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  • I may mention one very trifling anecdote, which at the time struck me more forcibly than any story of cruelty.

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  • The stories of his cruelty and oppression in the Swiss cantons first appear in the 16th century, and are now regarded as legendary.

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  • There is also a state humane society, which was organized in 1899 for the protection of children and of the helpless aged, and for the prevention of cruelty to animals.

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  • She might bring an action against him for cruelty and neglect and, if she proved her case, obtain a judicial separation, taking with her her dowry.

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  • Their government became paternal; and, though there was no limit to their cruelty when stung by terror, they used the purse rather than the sword, bribery at home and treasonable intrigue abroad in preference to coercive measures or open war.

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  • Decius followed them, but a severe defeat near Beroe made it impossible to save Philippopolis, which fell into the hands of the Goths, who treated the conquered with frightful cruelty.

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  • But he massacred his enemies in cold blood, and exacted vengeance with pitiless and calculated cruelty; he sacrificed everything to his own ambition and the triumph of his party.

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  • His eye rested only on superficial characteristics which have served to associate the name " Byzantine " with treachery, cruelty, bigotry and decadence.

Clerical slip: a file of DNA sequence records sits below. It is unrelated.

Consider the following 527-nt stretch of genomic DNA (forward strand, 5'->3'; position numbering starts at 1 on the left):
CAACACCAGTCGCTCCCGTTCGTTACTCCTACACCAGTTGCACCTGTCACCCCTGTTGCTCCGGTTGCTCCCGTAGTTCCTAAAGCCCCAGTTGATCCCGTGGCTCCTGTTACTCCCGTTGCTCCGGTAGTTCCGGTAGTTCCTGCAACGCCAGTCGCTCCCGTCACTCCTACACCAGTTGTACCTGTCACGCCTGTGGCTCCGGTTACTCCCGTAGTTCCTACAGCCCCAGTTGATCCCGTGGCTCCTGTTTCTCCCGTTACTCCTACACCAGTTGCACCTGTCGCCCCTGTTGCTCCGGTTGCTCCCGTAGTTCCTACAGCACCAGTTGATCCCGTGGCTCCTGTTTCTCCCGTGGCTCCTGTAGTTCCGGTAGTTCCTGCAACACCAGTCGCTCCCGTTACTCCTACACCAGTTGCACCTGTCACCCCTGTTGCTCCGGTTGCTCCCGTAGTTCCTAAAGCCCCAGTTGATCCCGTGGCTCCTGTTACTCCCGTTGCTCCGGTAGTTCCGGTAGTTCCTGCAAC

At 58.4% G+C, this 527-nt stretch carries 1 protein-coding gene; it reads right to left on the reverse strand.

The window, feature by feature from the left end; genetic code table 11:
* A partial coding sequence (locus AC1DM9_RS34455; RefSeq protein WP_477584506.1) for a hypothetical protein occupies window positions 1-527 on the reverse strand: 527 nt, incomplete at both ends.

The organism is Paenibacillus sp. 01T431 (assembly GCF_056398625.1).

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  • For divorce a residence in the state of six months is necessary; the grounds for divorce are desertion or neglect to provide for one year, conviction of felony, habitual drunkenness, cruelty or physical incapacity.

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  • But the cruelty of the French rulers of Sicily drove the people of the island to despair, and a Neapolitan nobleman, Giovanni da Procida, organized the rebellion known as the Sicilian Vespers (see Vespers, Sicilian), in which the French in Sicily were all massacred or expelled (1282).

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  • He divorced his first wife, a daughter of James MacDonnell, and treated his second, a sister of Calvagh O'Donnell, with gross cruelty in revenge for her brother's hostility; Calvagh himself, when Shane's prisoner, he subjected to continual torture; and Calvagh's wife, whom he made his mistress, and by whom he had several children, endured ill-usage at the hands of her drunken captor, who is said to have married her in 1565.

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  • The Turki tribes, occupying western Mongolia, are among the least civilized of human beings, and it is chiefly to their extreme barbarity and cruelty that our ignorance of central Asia is due.

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  • Among the grounds on which a divorce may be obtained are adultery, extreme cruelty, fraud, abandonment for three years, gross neglect of duty, habitual drunkenness, a former existing marriage, procurement of divorce without the state by one party, which continues marriage binding on the other, and imprisonment in a penitentiary.

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  • In spite of the weak efforts of the British government to palliate the significance of this " untoward incident," Turkey broke off diplomatic relations with the three powers concerned, and on the 10th of December Mahmud, giving full vent to his rage, issued a hatt-i-sherif denouncing the cruelty and perfidy of the Christian powers, declaring the convention of Akkerman null and void, and summoning the faithful to a holy war.

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  • On the 30th of March a proclamation establishing martial law and authorizing the military to act without orders from the civil magistrate, which was acted upon with revolting cruelty in several parts of the country, precipitated the crisis.